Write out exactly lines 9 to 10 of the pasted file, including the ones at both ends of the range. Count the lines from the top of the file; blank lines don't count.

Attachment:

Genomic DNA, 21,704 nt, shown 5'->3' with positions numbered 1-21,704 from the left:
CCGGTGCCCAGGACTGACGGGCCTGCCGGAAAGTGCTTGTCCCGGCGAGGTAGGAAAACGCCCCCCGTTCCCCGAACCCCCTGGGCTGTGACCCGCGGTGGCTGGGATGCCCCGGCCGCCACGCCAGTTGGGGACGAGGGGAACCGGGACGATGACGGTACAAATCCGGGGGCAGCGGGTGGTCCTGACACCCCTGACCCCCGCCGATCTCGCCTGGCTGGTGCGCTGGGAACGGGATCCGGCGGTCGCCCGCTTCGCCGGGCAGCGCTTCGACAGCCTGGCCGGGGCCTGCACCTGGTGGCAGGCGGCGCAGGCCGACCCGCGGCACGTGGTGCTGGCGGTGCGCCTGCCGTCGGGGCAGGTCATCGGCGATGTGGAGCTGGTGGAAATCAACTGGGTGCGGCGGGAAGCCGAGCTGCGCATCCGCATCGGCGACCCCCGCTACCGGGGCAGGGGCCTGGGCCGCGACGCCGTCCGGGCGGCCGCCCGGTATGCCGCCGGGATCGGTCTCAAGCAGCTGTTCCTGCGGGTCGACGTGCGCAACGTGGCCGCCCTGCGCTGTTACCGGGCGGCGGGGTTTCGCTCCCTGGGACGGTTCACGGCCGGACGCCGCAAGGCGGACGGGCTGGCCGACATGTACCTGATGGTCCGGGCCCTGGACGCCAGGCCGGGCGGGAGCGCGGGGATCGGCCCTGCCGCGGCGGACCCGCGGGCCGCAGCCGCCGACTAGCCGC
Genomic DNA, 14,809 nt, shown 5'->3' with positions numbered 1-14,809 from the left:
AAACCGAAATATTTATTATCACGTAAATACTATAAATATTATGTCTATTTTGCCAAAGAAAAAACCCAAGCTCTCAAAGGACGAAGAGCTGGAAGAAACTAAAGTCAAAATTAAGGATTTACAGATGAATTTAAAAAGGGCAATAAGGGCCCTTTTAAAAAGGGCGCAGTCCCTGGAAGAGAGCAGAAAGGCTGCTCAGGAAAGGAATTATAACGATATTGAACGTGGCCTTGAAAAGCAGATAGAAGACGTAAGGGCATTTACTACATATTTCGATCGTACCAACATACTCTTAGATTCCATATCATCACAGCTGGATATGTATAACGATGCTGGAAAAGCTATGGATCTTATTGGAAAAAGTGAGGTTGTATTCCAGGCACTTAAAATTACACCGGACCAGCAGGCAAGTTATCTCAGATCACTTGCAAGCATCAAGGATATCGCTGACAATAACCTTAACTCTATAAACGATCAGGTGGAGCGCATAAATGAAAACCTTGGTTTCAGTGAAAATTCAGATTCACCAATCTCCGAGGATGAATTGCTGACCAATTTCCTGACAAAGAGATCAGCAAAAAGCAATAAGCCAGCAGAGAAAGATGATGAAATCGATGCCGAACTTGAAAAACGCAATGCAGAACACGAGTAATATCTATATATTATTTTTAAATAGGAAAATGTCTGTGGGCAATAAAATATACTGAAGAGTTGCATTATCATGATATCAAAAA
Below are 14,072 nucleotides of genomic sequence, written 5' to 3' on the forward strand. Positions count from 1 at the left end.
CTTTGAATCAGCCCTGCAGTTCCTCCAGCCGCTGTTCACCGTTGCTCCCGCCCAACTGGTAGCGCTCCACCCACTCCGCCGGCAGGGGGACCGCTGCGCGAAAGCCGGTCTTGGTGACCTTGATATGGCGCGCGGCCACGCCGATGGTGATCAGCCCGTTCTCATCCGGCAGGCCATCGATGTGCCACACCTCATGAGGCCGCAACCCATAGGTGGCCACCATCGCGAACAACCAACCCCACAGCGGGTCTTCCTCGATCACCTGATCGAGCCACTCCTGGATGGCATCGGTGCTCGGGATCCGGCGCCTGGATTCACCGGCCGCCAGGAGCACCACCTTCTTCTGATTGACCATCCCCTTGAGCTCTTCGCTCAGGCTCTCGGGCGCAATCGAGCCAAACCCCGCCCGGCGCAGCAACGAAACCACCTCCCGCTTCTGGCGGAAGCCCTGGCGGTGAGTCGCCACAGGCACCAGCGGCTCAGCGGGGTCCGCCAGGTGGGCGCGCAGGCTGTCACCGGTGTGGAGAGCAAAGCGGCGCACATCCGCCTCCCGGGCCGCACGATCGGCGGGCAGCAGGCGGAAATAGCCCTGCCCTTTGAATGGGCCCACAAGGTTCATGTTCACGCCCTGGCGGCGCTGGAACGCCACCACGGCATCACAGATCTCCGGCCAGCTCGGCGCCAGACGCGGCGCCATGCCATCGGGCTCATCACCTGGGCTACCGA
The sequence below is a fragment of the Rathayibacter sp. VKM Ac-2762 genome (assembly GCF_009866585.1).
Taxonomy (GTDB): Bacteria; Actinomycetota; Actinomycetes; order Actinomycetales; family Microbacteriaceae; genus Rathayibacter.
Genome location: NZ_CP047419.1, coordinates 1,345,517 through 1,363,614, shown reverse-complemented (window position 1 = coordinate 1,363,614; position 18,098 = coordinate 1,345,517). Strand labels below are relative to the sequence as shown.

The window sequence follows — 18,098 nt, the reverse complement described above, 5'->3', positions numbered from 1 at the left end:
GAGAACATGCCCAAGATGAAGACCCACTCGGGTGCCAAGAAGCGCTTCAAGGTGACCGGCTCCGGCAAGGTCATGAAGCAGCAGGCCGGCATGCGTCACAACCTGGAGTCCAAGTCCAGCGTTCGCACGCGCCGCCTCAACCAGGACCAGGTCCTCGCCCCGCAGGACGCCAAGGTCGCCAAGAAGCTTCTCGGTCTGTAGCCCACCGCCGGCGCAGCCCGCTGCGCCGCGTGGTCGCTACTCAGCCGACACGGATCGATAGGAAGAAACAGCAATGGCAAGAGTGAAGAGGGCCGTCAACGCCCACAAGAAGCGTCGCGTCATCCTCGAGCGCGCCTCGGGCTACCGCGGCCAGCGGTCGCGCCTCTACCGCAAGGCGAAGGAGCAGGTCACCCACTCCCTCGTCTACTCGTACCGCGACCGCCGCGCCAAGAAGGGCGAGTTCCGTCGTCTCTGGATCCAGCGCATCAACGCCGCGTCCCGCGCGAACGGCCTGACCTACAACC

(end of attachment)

Genome location: NZ_CP047419.1, coordinates 1,345,517 through 1,363,614, shown reverse-complemented (window position 1 = coordinate 1,363,614; position 18,098 = coordinate 1,345,517). Strand labels below are relative to the sequence as shown.

The window sequence follows — 18,098 nt, the reverse complement described above, 5'->3', positions numbered from 1 at the left end: